Beloved Audience, Ladies and Gentlemen! Friends of Historic Fiction - you really should read this!
The epic of geographical exploration keeps exciting the interest of a large readership. In Europe, speaking of the "race for the Pole", one usually means the struggle to the South Pole between Scott and Amundsen. The race for the North Pole has been unjustly forgotten. Still, the way it was fought and more or less decided, was certainly as dramatic.
At least during the final stage, in the first decade of this century, the situation was much more complex than "Scott finds Amundsen's tent at the Pole and dies on his way back". The controversy about specific facts and details has continued until this very day. It's because the North Pole, unlike the South Pole, is a point on drifting ice. This made the conflicting parties drift, too. In the United States, there are new books on the "Peary-Cook controversy" every year.
Nowadays, a majority considers Robert Peary as the "discoverer of the North Pole". But was he really one of the greatest explorers ever? Or has he just been able to fool the world, borne on the wings of American chauvinism, even during the nearly eighty years since he died? A definitive answer to the question who first reached the North Pole is not the be expected from "solid" scientific literature.
A unique challenge to fiction!
The uncertainties that lie at the bottom of the continuing controversy can, when famous contemporaries of Peary are taken into account, be stated as very human questions: questions about the truth of what is experienced and what is told. This is the theme of my travel story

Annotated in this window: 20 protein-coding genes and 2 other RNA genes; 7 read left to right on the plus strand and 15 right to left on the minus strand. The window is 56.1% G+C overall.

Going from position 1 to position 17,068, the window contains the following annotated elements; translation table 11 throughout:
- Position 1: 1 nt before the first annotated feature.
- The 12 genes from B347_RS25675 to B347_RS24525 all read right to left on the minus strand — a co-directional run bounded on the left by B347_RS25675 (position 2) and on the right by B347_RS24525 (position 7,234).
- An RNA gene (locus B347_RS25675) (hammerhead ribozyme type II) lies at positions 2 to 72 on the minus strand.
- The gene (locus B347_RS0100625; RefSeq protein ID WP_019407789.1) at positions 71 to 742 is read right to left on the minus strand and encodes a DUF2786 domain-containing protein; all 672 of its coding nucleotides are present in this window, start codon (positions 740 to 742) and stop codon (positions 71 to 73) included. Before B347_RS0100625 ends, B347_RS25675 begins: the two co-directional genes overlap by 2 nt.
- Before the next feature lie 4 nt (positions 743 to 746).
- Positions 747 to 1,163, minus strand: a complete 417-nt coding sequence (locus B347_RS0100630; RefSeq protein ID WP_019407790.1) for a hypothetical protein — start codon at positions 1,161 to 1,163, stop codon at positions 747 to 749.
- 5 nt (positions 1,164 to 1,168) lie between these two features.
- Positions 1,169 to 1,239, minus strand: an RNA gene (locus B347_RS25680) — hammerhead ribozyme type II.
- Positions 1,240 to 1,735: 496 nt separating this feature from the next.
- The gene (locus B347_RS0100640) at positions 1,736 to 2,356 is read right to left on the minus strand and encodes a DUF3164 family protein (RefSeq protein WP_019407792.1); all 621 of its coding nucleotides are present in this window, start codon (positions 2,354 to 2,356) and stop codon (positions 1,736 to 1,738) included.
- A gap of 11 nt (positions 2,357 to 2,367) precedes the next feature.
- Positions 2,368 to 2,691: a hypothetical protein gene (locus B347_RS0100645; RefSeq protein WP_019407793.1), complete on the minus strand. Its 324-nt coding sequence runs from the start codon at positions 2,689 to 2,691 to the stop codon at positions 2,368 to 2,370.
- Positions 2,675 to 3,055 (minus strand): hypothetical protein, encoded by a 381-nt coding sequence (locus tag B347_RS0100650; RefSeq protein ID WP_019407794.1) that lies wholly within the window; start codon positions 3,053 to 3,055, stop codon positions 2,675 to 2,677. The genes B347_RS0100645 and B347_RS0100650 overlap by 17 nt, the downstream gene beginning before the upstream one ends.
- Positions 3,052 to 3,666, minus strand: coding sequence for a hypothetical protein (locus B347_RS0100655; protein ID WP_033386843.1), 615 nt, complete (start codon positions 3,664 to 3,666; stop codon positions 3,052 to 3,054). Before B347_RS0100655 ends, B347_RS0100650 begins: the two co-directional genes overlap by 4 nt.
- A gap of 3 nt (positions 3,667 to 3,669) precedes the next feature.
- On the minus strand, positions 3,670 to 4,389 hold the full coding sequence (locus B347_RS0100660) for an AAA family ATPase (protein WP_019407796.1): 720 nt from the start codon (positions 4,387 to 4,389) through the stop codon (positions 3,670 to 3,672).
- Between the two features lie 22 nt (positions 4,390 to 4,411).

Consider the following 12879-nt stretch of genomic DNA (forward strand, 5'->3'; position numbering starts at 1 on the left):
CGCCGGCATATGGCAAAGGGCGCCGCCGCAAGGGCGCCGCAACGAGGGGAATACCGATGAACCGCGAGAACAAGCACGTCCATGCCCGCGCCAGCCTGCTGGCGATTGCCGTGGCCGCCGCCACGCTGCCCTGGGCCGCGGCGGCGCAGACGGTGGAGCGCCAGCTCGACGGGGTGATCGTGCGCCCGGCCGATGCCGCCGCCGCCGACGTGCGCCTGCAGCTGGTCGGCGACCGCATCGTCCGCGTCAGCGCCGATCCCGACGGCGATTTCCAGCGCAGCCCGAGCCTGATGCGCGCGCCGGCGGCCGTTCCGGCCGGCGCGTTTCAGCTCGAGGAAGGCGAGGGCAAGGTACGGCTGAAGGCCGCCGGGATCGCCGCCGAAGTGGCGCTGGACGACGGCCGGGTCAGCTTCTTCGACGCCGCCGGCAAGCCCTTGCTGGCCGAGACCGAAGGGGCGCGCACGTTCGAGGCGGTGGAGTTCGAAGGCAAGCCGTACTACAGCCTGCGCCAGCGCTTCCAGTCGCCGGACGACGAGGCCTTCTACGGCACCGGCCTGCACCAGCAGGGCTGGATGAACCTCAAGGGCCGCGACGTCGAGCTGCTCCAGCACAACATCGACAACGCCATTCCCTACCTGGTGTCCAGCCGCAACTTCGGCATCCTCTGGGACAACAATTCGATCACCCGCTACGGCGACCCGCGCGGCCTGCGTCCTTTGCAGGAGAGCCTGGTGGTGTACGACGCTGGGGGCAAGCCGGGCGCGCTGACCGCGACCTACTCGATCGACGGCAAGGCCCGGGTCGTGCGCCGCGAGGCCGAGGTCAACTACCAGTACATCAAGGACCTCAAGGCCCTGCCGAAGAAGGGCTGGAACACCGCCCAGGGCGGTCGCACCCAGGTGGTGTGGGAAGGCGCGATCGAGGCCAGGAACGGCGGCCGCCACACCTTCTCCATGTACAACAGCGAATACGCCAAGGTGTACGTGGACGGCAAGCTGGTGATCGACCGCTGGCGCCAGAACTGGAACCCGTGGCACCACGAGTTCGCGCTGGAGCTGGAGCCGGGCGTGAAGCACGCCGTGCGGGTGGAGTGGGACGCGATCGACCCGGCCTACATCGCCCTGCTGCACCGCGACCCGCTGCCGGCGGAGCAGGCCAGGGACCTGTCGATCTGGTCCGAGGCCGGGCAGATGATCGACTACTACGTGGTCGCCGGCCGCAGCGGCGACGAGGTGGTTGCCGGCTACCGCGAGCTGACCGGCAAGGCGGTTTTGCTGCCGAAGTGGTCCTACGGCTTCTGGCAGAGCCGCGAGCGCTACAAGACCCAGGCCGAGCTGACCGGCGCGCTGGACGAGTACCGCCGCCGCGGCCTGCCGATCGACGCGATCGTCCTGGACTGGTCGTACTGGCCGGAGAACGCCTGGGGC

IN THE ARCTIC'S ICY CHASMS.
In this, I search for answers to very real questions, using the means of historic fiction.
Karl May at the North Pole - even as its discoverer; the old master of travel fiction as the first human being at the northernmost point of the earth! This incredible story is told against a very authentic period background. And you can be there!
Like in a fairy tale, the story brings together people that would otherwise never have met.
In 1904 the narrator (Karl May) and his wife Klara attend an international geography congress in the United States. May gets acquainted with the American polar explorer Robert Peary and meets a lot of other people, things rapidly take a lively turn. Peary invites May to attend the first stage of a run to the Pole. It won't come to that, yet. The attention of the narrator is soon focused on other things: there is a lot of peacemaking to do in the world, first in the Russian-Japanese War, actually on request of US President Theodore Roosevelt (after whom Peary's ship was named; links like this to the "real" history gave me the first hints how to go about this project); later on, the narrator is on his way as rescuer in the growing number of European crises. Finally, this time neither as Old Shatterhand or Kara Ben Nemsi, but as Eskimo Tulimak, he yet starts with Peary in a rush for the North Pole ...
This book has been published in 2003.
Click here to order:
Otto Emersleben is an independent writer. Born in Berlin, he lives and teaches at this time in Maine (USA). He was one of the first to contact me about this web site. From then on we have kept corresponding. We even met once.
For more information about Otto Emersleben, visit his website.